There are many ways that you can use these sorting cards. When I first used them, I simply gave them to my kids – one set for each four students – and told them to lay them out, read them, and see what they noticed. While the groups talked, I walked around and listened in on their conversations. As the students started to notice commonalities among some of the cards, we began a rich conversation about the various expressions. They were thinking, engaged, and used a ton of math vocabulary – everything I hope for in a whole group discussion!

Give your students an opportunity to show their understanding in writing with the included half-page exit ticket. This exit ticket presents the students with a series of division equations that use a power of ten (expressed in standard form) and asked them to use their knowledge of place value to describe the patterns in the dividends and quotients. You can use this as an assessment after the students have had a chance to explore with multiplying and dividing with powers of ten or as an instructional activity, discussing with the students the patterns in the equations, charting the vocabulary that you elicit from them, and then having them write about the equations using the vocabulary you charted.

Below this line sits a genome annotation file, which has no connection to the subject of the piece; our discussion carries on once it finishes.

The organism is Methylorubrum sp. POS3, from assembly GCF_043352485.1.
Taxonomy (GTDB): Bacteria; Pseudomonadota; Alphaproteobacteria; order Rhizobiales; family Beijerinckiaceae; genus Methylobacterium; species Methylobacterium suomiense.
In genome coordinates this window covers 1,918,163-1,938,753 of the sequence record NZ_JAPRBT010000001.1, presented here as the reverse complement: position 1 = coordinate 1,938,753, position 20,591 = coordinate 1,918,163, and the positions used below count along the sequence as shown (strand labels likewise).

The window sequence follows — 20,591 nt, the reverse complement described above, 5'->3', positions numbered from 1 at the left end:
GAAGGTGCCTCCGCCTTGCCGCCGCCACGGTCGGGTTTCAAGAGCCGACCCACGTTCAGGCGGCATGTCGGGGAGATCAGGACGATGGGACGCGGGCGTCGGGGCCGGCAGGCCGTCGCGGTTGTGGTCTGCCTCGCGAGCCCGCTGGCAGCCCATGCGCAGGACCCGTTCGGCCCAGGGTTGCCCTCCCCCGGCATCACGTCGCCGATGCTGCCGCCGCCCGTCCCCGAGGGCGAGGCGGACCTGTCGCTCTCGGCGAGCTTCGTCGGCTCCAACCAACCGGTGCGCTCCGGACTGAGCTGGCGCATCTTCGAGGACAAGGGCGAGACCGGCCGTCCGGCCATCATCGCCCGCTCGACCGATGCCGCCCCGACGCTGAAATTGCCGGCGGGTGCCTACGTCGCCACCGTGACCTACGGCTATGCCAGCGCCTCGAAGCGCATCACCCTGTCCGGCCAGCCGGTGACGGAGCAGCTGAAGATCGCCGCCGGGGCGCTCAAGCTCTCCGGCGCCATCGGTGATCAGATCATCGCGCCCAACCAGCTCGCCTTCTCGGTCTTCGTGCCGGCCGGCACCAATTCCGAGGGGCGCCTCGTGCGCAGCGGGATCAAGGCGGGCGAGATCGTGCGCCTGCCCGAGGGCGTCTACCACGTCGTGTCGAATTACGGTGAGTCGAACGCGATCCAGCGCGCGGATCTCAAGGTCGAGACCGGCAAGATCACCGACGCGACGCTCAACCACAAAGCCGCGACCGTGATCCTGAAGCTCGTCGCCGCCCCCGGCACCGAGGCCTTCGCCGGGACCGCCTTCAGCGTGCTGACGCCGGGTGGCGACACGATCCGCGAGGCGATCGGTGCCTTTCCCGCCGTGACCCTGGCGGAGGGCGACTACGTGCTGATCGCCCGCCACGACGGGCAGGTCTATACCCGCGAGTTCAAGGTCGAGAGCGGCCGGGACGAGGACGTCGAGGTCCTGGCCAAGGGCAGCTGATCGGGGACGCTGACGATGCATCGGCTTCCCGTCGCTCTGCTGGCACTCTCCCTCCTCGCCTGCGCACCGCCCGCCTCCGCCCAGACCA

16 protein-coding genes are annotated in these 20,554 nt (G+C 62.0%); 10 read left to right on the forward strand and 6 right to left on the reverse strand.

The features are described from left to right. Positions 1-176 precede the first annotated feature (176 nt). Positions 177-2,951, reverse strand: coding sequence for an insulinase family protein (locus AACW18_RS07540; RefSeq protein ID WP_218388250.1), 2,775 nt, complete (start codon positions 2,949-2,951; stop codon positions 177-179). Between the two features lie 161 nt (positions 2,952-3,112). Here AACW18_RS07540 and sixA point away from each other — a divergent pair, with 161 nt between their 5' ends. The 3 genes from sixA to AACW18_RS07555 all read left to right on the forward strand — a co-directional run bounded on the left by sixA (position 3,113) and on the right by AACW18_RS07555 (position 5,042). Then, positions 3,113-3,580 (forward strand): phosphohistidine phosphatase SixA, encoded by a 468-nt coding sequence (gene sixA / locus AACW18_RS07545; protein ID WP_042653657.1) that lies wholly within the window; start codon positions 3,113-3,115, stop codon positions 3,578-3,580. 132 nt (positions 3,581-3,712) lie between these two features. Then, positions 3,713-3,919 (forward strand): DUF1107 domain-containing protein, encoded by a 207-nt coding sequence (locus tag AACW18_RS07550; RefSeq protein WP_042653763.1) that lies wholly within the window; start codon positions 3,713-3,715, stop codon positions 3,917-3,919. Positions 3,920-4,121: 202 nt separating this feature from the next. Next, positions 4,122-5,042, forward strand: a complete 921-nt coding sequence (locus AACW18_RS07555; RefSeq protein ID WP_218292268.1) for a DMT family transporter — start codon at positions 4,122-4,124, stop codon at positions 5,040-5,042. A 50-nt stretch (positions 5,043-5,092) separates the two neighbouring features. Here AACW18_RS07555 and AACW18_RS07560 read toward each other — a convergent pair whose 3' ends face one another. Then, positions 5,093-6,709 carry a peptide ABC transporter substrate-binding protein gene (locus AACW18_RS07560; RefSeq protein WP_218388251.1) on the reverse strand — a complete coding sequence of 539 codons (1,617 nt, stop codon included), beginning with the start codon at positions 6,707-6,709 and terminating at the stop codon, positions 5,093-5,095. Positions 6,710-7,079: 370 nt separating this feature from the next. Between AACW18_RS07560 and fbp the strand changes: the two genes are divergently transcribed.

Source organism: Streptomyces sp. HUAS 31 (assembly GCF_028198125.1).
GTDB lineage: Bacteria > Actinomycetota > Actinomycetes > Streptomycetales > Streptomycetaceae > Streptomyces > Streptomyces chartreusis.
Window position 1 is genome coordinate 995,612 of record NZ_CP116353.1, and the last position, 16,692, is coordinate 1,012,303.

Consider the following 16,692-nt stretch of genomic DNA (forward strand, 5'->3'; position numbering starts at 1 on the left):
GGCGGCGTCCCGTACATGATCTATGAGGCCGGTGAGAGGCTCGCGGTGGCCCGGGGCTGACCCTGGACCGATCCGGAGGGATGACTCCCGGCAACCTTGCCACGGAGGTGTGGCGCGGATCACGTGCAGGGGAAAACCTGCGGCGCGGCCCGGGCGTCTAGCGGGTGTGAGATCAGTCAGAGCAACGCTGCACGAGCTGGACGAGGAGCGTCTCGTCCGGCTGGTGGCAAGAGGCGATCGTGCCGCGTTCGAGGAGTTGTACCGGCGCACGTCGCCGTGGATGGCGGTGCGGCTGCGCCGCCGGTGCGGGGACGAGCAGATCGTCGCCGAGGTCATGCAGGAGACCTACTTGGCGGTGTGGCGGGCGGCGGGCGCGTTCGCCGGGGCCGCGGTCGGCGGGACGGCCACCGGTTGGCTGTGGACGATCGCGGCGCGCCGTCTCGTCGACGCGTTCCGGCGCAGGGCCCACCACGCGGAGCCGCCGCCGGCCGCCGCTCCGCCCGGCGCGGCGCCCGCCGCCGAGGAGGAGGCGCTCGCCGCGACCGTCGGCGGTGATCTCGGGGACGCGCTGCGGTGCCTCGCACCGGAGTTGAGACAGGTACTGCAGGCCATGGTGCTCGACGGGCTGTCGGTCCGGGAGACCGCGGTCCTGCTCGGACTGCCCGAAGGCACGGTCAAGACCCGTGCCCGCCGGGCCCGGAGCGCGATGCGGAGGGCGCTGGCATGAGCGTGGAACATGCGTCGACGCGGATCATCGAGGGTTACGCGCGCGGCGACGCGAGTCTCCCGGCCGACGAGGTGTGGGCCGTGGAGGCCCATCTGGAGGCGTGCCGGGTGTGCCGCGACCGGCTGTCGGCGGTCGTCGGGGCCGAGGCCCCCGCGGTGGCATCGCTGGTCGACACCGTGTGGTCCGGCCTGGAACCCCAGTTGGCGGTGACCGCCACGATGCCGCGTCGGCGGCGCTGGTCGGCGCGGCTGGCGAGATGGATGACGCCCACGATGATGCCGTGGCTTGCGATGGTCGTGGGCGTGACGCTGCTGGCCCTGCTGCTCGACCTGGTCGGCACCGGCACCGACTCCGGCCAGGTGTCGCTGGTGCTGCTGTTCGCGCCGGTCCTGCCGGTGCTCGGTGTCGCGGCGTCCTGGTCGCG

If your students need more practice with multiplying and dividing decimals by powers of ten, please check out my**Bird Brains** set of task cards + printables. The *Bird Brains* set includes 64 task cards, a place value mat & digit cards, and 8 different assessment activities, including 4 original exit tickets, similar to the one included in this product.

I have other resources as well that address number and operation in base ten, including:

**Super Powers of Ten - task cards + printables (set a)**

Placing the Value - task cards + printables set

Self-Checking Math Riddles – Comparing Place Values: 10x Larger and 10x Smaller

I hope your students enjoy these resources and are able to build their proficiency with multiplying and dividing with powers of ten. – Dennis McDonald